Luckily for John, people’s needs generally aren’t limited to roofing projects. In fact, he shared that his work as an Information Technology professional has shaped his service as a deacon. John says, “My work helps me do diaconal work better. I am thankful for my vocation, and I can see how the Lord has used it to enable me to bless the local church.” From broadcasting services for the church to working on people’s computers, and even coordinating the efforts of others in the church to fulfill various areas of need, John’s service to the church is closely connected to his vocational employment.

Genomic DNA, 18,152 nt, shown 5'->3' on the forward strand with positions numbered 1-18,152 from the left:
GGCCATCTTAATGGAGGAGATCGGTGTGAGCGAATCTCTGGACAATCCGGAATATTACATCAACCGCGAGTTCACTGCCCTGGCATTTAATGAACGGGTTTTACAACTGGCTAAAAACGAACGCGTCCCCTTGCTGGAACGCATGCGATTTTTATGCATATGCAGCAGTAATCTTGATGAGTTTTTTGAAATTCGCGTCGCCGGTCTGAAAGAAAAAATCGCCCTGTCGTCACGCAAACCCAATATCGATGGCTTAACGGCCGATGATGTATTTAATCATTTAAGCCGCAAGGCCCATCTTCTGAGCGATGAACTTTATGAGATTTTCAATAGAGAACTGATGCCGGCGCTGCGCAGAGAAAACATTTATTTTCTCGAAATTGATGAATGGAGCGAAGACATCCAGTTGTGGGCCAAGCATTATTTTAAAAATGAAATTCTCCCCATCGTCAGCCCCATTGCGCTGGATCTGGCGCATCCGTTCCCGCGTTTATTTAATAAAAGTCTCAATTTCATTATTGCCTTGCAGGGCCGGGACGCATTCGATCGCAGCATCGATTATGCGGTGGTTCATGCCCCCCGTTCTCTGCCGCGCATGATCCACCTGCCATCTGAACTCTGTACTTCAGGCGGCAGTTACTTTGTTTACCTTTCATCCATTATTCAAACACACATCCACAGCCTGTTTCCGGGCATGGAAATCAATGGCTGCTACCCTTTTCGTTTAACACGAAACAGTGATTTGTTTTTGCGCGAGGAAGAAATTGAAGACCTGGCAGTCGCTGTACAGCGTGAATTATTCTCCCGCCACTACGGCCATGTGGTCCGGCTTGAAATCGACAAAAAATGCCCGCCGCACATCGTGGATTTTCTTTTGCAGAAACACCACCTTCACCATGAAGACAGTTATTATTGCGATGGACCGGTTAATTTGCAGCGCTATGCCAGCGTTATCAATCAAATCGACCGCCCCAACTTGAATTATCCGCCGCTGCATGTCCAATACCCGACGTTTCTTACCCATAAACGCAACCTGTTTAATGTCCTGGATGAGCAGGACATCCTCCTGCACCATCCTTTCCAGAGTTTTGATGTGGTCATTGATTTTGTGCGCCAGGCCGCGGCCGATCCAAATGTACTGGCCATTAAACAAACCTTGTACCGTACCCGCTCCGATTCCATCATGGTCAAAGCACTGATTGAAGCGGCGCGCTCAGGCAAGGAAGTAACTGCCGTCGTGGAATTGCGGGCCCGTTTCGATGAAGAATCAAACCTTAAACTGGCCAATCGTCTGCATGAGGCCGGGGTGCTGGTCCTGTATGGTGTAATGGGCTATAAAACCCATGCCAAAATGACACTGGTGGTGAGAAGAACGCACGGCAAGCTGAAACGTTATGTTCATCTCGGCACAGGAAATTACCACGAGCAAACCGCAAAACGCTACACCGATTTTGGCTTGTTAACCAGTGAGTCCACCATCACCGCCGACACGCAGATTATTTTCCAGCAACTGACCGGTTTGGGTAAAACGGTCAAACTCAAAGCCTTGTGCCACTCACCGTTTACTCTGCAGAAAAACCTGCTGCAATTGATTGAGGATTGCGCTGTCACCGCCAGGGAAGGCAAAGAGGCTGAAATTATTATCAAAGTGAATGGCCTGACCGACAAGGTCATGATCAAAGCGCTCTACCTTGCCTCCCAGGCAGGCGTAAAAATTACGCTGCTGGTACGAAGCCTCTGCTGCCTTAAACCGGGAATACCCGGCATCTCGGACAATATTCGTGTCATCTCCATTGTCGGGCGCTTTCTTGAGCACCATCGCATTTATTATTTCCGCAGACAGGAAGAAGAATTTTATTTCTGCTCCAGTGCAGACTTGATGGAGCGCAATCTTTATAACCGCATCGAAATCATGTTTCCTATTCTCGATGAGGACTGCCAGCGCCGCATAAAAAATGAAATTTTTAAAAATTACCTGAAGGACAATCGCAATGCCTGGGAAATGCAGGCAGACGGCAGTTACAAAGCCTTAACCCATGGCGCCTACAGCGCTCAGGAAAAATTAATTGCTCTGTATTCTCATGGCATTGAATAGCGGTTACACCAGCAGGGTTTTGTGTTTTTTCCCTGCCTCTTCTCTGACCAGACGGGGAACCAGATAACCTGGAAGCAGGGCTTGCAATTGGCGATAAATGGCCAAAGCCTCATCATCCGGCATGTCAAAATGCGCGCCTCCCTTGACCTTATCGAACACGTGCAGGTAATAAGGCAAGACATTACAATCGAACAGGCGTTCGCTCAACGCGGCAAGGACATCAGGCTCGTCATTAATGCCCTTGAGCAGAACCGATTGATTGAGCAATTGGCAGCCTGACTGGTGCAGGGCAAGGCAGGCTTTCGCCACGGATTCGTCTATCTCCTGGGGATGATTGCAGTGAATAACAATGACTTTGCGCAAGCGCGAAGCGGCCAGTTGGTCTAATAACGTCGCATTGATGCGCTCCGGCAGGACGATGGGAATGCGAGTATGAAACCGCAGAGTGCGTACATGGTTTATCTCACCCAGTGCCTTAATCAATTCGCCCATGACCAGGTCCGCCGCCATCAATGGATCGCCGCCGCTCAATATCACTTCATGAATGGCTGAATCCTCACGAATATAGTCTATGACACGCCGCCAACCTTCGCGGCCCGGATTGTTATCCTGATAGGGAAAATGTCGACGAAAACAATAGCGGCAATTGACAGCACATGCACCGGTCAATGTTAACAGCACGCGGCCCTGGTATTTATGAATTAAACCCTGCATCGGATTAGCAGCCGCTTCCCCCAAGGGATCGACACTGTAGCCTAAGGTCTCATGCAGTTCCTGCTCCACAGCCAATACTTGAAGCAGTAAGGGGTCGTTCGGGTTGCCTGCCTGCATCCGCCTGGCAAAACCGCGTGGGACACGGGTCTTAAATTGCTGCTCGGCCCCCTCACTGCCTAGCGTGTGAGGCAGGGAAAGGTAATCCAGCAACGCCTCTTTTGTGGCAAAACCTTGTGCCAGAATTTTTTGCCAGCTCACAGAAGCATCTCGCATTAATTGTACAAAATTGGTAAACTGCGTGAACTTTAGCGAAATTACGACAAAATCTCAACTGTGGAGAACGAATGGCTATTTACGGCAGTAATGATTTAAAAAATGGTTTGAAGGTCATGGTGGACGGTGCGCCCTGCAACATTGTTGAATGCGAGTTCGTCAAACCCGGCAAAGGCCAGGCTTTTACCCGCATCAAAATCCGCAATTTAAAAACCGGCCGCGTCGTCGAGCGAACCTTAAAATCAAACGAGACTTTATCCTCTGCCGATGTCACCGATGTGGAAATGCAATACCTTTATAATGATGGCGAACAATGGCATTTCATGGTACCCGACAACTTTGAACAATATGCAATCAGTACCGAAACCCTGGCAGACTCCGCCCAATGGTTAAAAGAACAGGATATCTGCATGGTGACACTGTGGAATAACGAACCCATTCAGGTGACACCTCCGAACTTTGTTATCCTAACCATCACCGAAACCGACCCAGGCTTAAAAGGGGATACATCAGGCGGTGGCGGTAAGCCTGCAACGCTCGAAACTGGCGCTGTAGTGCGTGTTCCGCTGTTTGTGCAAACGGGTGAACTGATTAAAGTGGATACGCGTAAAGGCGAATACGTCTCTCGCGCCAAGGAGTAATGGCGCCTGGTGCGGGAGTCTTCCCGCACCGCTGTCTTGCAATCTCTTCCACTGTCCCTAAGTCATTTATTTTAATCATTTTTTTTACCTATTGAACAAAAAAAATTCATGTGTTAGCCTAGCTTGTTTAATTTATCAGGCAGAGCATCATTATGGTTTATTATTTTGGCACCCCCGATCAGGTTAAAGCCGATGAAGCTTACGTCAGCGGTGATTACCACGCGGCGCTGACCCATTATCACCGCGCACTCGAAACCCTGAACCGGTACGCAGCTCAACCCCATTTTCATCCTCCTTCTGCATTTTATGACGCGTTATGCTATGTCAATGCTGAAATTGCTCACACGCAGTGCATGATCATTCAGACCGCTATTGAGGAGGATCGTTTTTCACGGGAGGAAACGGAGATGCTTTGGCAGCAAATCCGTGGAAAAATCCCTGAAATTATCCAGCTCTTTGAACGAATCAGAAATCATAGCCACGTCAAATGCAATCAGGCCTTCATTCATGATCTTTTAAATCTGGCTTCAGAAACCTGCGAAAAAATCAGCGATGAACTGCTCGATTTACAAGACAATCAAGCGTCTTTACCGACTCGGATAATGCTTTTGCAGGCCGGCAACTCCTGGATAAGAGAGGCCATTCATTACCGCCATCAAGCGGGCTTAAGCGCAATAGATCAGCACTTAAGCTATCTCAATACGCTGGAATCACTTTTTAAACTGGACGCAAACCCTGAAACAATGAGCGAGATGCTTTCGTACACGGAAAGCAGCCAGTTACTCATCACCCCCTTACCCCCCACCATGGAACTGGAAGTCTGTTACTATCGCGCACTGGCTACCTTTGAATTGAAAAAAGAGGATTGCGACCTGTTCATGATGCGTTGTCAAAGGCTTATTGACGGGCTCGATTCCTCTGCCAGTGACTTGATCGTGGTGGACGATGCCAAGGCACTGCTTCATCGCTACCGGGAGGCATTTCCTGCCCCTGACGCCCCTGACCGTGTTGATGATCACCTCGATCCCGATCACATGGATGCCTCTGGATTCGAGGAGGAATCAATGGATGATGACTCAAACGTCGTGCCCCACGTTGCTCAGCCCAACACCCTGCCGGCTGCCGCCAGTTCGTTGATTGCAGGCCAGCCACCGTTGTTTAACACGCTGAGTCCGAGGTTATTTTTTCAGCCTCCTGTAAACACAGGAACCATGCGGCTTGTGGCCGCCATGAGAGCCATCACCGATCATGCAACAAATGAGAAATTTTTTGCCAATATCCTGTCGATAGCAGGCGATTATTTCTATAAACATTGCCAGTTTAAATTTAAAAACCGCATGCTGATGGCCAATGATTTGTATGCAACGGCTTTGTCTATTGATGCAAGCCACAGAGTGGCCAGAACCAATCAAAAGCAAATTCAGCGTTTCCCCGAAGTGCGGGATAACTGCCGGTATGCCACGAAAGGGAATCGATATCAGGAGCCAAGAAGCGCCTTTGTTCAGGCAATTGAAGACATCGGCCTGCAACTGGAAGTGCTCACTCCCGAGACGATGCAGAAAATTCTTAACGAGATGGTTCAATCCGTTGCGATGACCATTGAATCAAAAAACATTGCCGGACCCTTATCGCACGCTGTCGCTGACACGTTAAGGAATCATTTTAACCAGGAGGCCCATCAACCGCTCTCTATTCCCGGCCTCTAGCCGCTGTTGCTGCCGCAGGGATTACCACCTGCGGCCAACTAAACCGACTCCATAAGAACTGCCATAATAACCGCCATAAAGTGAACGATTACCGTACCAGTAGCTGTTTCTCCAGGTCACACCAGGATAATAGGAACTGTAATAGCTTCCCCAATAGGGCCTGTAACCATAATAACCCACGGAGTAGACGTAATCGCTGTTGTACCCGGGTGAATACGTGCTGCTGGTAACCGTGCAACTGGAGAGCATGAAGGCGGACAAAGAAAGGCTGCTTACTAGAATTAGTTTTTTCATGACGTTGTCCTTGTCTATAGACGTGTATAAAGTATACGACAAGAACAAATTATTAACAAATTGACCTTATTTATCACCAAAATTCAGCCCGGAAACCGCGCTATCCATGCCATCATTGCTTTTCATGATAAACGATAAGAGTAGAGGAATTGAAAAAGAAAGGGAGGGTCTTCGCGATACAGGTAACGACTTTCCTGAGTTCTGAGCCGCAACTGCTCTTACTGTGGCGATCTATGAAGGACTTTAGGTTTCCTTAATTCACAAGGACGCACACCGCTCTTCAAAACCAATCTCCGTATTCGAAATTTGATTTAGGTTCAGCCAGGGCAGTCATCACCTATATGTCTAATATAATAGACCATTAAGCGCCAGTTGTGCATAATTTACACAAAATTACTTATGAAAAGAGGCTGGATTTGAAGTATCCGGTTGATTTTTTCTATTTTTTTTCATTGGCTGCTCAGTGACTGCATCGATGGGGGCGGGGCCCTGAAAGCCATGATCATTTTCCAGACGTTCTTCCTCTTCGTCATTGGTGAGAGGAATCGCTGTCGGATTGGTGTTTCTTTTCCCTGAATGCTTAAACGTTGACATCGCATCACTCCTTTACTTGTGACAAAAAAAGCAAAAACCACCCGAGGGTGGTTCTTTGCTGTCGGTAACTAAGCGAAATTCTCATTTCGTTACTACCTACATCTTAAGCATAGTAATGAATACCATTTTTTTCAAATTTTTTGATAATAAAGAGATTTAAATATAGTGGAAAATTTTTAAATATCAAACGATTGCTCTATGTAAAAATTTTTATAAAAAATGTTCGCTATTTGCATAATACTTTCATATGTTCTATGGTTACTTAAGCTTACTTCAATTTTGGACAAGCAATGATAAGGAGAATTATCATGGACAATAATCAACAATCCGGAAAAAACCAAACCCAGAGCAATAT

Another area of service John has come to love is hospitality. This has only been enhanced by his wife, Suzanne, and her gift for welcoming and caring for others. He says they simply have a desire to love and serve people more than things. Hospitality ministry is a sphere of service John has greatly enjoyed observing and participating in with his local congregation. In recounting the encouragement drawn from specific opportunities he has seen hospitality demonstrated, John shares that of a particularly difficult situation: a dear couple’s loss of a child. However, as John recalls, “it was a very rewarding time for the life and strength of the church as we all had the opportunity to pray for them, serve them, and draw closer to them in deep, meaningful ways. It was a blessing to see that family served and provided for.” That, he recalls, was one of the best times in the life of the church right in the middle of one of the worst. “To see the Lord provide for his people through his people is encouraging because it embodies and constitutes the ordinary means God has ordained for the care of his people,” John says.